You are familiar with the way in which Luke, Paul’s friend and co-worker, dramatises Paul’s conversion on the road to Damascus. He tells us that Paul was blinded. Luke is not concerned with his eyes. He is talking primarily about his mind. Paul had to come to realise that, with all his learning, he knew nothing. He had to experience a collapse of his mind so that he would never be moved to pride, thinking that it was his own genius that gave success to his ministry. He was humbled. He had to join the very community that he was determined to wipe out in God’s name and humbly accept baptism from the simple, loving old man, Ananias. He had to suffer the pain of being ostracised from the Jewish community that he loved so much.

We are astonished by the suffering that was in Paul’s life, but when we read his writings we hear him say, again and again, that he wouldn’t want it any other way. His mind and heart were so purified that he could experience an intimacy with Jesus and with others that called upon and sanctified the very depths of his being.  Once again we might reflect on the gifts God has given us, and when suffering comes our way, see this as God’s instrument in drawing us closer to him and deepening our capacity for love.

Finally, the Gospel has the same message. Peter was a fisherman, good at his trade. God wanted him to use his honesty, his capacity for hard-work, his gift for friendship and leadership, to attract people rather than fish, and to dare to go out of his depth to draw strangers into the boat – symbol of the Church of Jesus’ disciples.

Peter, like Isaiah and Paul, had to experience failure, so that he would realise that any success he had as an apostle and as the leader of the community came from God and not from his own gifts. Luke the dramatist expresses this in a powerful image. We see Peter fishing, and he is out for the whole of a long night, unable to catch anything. Humbled by his failure, he acknowledges his lack of ability to Jesus. He is then ready to use his God-given gifts for a life beyond the wildest dreams of any Galilean fisherman.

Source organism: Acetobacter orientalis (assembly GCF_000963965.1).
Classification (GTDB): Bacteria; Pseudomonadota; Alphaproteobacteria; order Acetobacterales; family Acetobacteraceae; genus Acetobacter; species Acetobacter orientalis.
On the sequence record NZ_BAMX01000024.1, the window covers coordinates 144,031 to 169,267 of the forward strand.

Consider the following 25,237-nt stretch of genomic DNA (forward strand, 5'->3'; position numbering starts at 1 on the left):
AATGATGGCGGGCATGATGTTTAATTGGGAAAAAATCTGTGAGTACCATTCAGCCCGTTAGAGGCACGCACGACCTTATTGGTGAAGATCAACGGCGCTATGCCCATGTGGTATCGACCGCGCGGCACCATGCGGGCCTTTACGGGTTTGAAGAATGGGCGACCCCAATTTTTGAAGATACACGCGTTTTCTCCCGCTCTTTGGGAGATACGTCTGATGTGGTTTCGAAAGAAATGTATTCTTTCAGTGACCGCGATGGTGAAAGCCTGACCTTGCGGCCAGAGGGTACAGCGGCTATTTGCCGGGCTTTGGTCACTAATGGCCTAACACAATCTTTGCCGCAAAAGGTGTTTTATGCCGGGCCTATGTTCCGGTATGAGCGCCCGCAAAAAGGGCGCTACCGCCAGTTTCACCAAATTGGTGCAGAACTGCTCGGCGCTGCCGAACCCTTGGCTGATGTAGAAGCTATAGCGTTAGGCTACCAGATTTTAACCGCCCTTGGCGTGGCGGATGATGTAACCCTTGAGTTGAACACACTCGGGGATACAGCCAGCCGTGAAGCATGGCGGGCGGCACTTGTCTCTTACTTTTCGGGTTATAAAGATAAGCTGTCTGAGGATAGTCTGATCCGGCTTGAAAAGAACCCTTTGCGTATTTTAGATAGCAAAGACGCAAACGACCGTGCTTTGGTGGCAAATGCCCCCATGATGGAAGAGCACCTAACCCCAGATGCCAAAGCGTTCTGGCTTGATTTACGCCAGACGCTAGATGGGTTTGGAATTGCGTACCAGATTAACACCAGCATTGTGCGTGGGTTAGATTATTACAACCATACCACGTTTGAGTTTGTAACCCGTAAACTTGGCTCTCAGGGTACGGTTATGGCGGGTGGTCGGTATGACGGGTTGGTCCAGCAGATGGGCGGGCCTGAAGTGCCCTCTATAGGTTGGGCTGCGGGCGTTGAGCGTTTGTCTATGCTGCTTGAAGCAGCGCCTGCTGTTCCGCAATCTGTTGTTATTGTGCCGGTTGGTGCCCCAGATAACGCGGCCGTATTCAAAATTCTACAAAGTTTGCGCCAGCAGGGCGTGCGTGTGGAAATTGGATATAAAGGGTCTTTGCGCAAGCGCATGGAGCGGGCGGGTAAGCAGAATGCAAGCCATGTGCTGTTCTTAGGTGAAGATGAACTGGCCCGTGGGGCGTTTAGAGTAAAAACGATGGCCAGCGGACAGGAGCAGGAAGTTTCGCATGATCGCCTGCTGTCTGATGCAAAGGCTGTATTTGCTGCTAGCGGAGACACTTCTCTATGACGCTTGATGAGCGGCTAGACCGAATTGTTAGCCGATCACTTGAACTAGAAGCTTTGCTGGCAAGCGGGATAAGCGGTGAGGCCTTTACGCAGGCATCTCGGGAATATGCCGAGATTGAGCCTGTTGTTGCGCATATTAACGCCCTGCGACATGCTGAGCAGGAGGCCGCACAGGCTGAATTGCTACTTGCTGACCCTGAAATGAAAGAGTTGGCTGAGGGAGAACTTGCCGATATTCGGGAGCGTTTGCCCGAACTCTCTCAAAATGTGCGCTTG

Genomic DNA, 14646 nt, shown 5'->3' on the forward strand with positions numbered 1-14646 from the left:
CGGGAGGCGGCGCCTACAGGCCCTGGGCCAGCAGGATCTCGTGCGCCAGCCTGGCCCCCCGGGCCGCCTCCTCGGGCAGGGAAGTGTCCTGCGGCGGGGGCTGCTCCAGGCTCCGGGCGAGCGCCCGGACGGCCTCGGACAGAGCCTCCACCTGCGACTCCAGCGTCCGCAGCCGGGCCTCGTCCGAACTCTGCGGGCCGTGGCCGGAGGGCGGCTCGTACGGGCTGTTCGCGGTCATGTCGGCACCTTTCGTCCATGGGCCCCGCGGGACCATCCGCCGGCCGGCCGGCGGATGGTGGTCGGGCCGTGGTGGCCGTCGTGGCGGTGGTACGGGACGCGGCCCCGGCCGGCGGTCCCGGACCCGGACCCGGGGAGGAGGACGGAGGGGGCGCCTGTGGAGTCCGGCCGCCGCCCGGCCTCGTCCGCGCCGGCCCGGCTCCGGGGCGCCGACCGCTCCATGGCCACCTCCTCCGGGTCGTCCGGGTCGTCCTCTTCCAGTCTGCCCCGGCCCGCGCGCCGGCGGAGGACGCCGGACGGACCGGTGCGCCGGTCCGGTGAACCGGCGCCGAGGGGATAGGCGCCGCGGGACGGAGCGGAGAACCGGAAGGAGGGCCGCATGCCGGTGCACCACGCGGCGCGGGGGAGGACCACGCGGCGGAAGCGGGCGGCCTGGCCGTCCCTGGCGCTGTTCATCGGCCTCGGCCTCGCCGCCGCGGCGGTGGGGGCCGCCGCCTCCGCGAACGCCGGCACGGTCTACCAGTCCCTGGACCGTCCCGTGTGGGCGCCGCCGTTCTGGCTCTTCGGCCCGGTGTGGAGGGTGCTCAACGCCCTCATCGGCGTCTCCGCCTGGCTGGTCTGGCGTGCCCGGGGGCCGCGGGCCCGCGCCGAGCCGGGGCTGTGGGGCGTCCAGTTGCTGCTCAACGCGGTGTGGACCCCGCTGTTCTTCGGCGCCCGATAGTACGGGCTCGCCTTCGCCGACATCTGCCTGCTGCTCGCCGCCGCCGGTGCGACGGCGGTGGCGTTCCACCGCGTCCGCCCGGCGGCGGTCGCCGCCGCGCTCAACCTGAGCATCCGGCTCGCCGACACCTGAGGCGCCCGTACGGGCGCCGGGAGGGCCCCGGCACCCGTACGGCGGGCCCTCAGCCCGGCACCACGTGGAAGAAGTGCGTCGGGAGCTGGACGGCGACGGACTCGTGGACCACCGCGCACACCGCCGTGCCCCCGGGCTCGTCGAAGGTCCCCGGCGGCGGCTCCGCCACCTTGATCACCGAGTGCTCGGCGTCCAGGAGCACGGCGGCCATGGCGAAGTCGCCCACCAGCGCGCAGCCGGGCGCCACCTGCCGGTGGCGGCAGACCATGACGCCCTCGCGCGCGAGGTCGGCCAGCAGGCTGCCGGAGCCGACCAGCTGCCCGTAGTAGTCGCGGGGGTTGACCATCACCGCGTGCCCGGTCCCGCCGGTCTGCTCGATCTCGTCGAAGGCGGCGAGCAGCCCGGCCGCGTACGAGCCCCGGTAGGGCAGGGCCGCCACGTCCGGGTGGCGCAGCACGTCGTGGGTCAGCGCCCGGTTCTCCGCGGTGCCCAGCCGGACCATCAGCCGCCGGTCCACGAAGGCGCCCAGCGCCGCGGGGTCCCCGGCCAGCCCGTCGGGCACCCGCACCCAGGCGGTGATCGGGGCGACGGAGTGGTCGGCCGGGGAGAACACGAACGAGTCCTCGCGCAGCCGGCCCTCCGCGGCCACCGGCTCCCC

If you can find time today to reflect for yourselves on the message of today’s Mass, and especially if you are now experiencing failure or suffering in your life, you might like to take as the theme of your prayer the last verse of today’s Responsorial Psalm. However, I recommend that you go to your Bible where you will find it as Psalm 138, rather than the missal which leaves out a very important line. The full text reads: ‘You stretch out your hand and save me, your hand will do all things for me. The Lord will fulfil his purpose for me [this line is not in the missal text].Your love, O Lord, is eternal, discard not the work of your hands’(Psalm 138:7b-8).

We are reminded today that the Lord will fulfil his purpose for us. And God's main purpose for us is to love us, as we see in the father in Jesus' parable of the Prodigal Son and his brother. We each have our own special gift given to us so that we can live rich, fulfilling lives. We will experience pain, just like Isaiah, Paul and Peter, but God says to each of us what he said to Joshua: ‘I will lead you, I will be with you, I will not fail you or forsake you. Have no fear. Let nothing dishearten you’(Deuteronomy 31:8 adapted).

Let Paul have the last say: ‘I am confident of this, that the one who began a good work among you will bring it to completion by the day of Jesus Christ’(Philippians 1:6).

So, let us be patient in our suffering, allow God to purify us, and pray that everything will finally be turned into love.